Reusable alternatives to single-use plastic food packaging and single-use beverage cups
The completely revised Sec. 33 VerpackG obliges final distributors of single-use plastic food packaging and single-use beverage cups (e.g. fast food restaurants, to-go snack bars, kiosks, food trucks, to-go coffee chains), which are only filled at the final distributor, to also offer reusable alternatives for this. The final distributor will however still be free to hand over the goods to the customer in a container he or she has brought with him or her.
It should first be noted that this requirement covers all single-use beverage cups without exception, regardless of whether they are made of plastic, have only a plastic content, or are completely plastic-free (for example, cups made of cardboard). In contrast, however, only food packaging that consists entirely or partially of plastic is covered. Based on the definition of the term “single-use plastic food packaging” in Sec. 3 para. 4b VerpackG, only packaging for food for immediate consumption (i.e. in particular “to-go” and “fast food” packaging) is covered.
The reusable alternatives must be offered for all goods for which single-use packaging is also offered, which refers in particular to the unit size and product composition. Furthermore, the reusable alternative must not be more expensive (apart from the possibility of charging a deposit) and must not be offered at worse conditions. The explanatory memorandum to the law cites longer waiting times, exclusion from loyalty campaigns and sweepstakes, and an unwieldy packaging design as examples of inadmissible inferior conditions.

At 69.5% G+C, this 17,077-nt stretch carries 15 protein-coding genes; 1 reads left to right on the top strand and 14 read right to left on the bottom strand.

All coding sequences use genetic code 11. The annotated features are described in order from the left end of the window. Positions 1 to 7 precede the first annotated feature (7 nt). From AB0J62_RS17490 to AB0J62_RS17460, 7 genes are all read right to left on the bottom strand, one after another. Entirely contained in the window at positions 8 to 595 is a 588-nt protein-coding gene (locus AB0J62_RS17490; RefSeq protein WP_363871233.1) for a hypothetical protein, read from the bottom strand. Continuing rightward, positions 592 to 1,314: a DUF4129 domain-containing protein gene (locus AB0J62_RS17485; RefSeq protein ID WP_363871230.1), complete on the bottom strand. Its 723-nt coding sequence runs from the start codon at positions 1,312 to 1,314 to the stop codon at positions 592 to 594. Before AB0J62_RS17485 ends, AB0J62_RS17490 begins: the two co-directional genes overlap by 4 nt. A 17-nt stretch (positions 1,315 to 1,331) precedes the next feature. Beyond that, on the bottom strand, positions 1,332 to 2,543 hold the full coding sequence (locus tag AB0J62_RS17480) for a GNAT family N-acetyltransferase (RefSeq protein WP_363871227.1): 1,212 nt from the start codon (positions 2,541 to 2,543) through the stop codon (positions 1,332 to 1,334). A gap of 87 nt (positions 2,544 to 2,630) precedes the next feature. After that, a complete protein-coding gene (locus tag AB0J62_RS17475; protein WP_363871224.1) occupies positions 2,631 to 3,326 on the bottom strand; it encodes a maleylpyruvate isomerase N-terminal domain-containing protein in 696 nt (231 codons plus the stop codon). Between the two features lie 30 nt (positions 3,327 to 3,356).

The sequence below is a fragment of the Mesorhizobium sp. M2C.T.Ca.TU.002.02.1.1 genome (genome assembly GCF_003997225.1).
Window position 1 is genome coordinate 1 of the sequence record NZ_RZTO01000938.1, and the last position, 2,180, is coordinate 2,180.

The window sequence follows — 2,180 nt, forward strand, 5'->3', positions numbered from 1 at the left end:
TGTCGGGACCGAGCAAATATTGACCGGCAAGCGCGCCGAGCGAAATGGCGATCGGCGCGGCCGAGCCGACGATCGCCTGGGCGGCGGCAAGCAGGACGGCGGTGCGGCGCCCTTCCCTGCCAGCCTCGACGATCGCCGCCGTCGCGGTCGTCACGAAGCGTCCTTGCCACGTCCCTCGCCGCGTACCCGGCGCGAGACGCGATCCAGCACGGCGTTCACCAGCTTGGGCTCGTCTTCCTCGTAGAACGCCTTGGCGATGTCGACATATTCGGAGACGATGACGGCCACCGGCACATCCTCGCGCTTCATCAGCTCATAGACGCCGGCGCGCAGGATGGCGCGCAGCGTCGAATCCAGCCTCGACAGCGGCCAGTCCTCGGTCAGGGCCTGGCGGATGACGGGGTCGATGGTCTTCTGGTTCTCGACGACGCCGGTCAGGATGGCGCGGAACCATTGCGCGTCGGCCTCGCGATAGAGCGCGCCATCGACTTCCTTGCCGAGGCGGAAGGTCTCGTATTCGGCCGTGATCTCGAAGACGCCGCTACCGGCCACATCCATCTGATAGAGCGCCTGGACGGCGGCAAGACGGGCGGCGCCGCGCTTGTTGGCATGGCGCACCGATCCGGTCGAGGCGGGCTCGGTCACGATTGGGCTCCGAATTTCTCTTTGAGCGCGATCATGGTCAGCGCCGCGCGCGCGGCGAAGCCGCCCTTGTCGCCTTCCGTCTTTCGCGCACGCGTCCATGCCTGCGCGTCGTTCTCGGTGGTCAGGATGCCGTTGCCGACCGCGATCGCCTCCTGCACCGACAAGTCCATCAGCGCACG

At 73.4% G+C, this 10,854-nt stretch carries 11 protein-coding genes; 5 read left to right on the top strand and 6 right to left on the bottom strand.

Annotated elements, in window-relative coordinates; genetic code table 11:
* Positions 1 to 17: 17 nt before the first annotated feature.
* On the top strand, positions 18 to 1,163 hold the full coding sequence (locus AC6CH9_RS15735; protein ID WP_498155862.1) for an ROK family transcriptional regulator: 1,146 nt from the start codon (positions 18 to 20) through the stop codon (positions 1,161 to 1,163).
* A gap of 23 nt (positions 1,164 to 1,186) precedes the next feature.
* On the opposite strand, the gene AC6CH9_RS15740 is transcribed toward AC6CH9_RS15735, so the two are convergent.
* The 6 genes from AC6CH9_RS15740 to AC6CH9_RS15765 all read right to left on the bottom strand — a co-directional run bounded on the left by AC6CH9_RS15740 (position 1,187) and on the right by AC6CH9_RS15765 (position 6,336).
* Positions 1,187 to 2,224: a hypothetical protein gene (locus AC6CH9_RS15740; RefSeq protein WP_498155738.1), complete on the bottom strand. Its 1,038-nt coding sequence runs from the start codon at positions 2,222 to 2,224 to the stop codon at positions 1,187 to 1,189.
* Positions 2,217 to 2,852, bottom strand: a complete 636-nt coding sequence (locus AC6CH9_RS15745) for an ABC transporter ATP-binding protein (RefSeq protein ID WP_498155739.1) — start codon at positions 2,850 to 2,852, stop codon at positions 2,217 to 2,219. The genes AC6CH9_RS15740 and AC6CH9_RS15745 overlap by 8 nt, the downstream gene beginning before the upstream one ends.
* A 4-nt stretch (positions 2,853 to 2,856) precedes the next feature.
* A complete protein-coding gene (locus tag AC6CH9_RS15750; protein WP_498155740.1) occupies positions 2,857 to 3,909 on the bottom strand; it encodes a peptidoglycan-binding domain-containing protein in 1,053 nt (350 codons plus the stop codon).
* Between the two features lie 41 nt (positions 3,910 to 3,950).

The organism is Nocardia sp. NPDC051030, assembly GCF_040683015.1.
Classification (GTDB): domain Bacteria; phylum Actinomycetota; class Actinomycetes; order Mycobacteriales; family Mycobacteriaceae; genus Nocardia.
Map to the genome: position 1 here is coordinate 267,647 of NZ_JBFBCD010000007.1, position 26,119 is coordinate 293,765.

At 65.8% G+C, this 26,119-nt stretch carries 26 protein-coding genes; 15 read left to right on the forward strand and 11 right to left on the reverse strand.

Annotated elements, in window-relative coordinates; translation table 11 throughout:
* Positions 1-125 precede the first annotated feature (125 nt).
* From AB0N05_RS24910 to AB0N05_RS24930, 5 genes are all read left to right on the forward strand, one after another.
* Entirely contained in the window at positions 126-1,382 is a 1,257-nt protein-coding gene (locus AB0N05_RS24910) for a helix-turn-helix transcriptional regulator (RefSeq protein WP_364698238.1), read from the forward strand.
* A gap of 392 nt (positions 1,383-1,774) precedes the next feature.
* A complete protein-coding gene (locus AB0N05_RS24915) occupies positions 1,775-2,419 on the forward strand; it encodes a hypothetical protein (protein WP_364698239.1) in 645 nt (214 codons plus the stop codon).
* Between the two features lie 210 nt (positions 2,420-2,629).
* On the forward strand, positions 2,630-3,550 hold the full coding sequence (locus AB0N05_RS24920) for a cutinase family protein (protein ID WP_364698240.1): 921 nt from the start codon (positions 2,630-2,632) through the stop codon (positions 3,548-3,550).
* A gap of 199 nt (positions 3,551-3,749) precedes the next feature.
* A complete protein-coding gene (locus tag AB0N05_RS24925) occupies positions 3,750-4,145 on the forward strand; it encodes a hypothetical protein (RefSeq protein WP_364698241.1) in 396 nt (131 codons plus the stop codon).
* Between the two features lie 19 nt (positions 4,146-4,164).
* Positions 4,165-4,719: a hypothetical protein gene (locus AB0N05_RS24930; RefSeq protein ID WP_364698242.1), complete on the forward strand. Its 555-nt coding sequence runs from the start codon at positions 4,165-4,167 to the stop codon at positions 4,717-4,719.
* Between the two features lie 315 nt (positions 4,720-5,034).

This obligation is flanked by a supplementary obligation to provide information on the reusable alternatives, which must be fulfilled at the point of sale by means of clearly visible and legible information boards or signs. In the event that the goods can be ordered by delivery service, the reference to the reusable alternatives must be made in the presentation media used, for example on the website or in a flyer.
Deviating from this, small final distributors with a maximum of five employees (which is to be determined in relation to working hours) and a maximum of 80 square meters of sales area may profit from a facilitation according to Sec. 34 VerpackG. According to this, they are not obliged to offer reusable alternatives themselves, but in this case must at least accept reusable containers brought in by the customers for filling. In case the final distributors decide not to use this option, the requirements of Sec. 33 VerpackG remain in force. In this context, the ban on discriminating against reusable containers brought in by the customer applies, as do the information requirements regarding the reusable alternative.
Finally, Sec. 34 para. 2) VerpackG also provides for facilitations comparable to that for small final distributors for vending machines, which in principle fall under the obligation according to Sec. 33 VerpackG.
While the extension of the single-use deposit obligation is taking effect soon, the start of application of the minimum content of recycled plastic in single-use beverage bottles and the obligation to offer reusable alternatives for single-use plastic food packaging and single-use beverage cups lie further in the future. However, since the latter obligation in particular will entail an enormous conversion effort on the one hand and an enormous production effort for alternative packaging on the other, the final distributors concerned should take the necessary implementation steps promptly.
Do you have any questions about this news, or would you like to discuss the news with the author? Please contact: Michael Öttinger